26/11 Mumbai Attack Planners Should "Pay Heavy Price": Israel's Speaker
The planners of the “abominable” 2008 Mumbai terror attack should pay a heavy price for it, the Speaker of Israel’s Parliament has said ahead of his maiden visit to India, asserting that the fight against terrorism is common concern for the two countries.
Amir Ohana, a close confidante of Prime Minister Benjamin Netanyahu, will travel to India for four days starting March 31, on his first official visit abroad after assuming office in December last year.
Stating that the menace of terrorism is a common concern, Ohana, a former Shin Bet (Israeli internal security agency) official, told PTI that the fight to counter it requires all the progressive countries to come together.
Both India and Israel face the problem of terrorism, and the fight against it is a joint one, Ohana said.
“We all remember the abominable terrorist attacks on Mumbai in 2008 in which over 207 people were murdered, of which 178 were Indians. Among the foreigners who were murdered were unfortunately also Israelis and Jews who came to the Chabad house,” Ohana pointed out.
“It was an attack not only on India but also on Jews and free people everywhere,” the Knesset Speaker said, adding that it was an attack on the shared values of India and Israel.
“Whoever planned and sent the terrorists from the terrorist organisation Lashkar-e-Taiba should pay a heavy price for it”, he said.
“The attack on the Chabad house (in Mumbai) symbolises a common pain for India and Israel, but also our partnership in the uncompromising fight against terrorism,” Ohana said.
The fight against terrorism is a necessity for all free countries, he added, and in particular for two countries like India and Israel.
Shared values, concerns, pain and immense potential in the strategic partnership continue to strengthen Indo-Israel ties, Ohana said.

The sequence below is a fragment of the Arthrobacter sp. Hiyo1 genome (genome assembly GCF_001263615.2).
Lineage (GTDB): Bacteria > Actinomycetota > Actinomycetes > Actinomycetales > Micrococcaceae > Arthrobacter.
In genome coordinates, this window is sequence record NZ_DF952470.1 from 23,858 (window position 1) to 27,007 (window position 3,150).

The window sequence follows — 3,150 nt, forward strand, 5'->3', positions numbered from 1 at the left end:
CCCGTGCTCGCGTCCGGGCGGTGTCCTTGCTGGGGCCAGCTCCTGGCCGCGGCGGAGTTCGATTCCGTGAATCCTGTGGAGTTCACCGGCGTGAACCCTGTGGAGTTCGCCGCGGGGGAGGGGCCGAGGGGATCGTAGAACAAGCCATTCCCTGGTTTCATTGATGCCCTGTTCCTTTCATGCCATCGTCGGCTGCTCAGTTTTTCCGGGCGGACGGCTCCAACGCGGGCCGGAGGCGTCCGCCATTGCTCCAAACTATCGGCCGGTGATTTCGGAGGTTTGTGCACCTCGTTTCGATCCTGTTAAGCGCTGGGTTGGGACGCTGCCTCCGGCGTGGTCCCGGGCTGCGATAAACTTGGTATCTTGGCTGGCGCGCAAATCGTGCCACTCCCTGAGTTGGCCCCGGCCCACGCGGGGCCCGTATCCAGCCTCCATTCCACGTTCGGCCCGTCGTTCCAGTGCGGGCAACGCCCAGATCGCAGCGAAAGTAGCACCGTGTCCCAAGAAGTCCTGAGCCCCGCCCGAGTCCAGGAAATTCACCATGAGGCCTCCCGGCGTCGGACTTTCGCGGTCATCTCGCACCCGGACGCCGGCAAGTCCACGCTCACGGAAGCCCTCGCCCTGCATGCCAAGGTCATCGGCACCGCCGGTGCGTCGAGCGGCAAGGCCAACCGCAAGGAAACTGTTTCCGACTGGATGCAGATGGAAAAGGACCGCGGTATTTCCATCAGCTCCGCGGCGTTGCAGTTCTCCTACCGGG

“When I had to decide where to go on my first official visit as Speaker of the Knesset, India was the most interesting option for several reasons,” Parliament Speaker said.
He said that India is a major developing power, having many things in common with Israel and that no Speaker of the Knesset has ever visited the country.
“I thought that it is time to do so. It is important to me to bring together the countries, the parliaments and the people, who have a lot in common”, Ohana said.
He also spoke of the historical lack of anti-semitism in India and the deepening collaboration between the two countries in several fields.
“Unlike most of the countries I visited in the past, there is no anti-Semitism in India. It’s a unique thing”, he stressed.
Ohana on Thursday paid his respects to Indian soldiers who fought in the historic battle of World War I to liberate the northern Israeli coastal city of Haifa from the Ottomans.
During his visit to India, Ohana will be signing a cooperation agreement between the two parliaments with his counterpart, Om Birla, to facilitate knowledge exchange between the two institutions and hold a series of parliamentary, political and economic meetings.
He will be accompanied by lawmakers Michael Biton and Amit Halevi, the chairman of the Israel-India inter-parliamentary friendship group.
Ohana sees the visit as yet another step “to tighten and strengthen the cooperation between the countries in general and between the parliaments in particular for the benefit of the citizens of both countries.” The delegation will be meeting President Draupadi Murmu, Minister of External Affairs S. Jaishankar, and Vice President Jagdeep Dhankar, among several other officials.
The delegation will also be visiting Mumbai, where they would pay their respects to the lost lives at the Chabad House.
They will meet the CEO of the National Stock Exchange during the four-day visit.
The 26/11 terror continues to be an emotional moment for many Israelis who feel it is a shared pain that binds the two countries together.
In a special gesture, Moshe Holtzberg, who, as a toddler, survived the Mumbai terror attack in 2008, was invited to the inaugural ceremony of the newly elected Knesset in November of last year.
The 16-year-old recited a Chapter from the Book of Psalms (Tehillim) “for my brothers and friends” during the inauguration ceremony.
Moshe was a two-year toddler at the time of the attack. His parents, Gabriel and Rivka Holtzberg were killed in the attack, but he had a lucky escape when his nanny heard him crying and risked her own life to pull him out of the Chabad house.
Israeli leaders and officials have repeatedly called for the perpetrators of the horrendous crime to be “brought to justice”.
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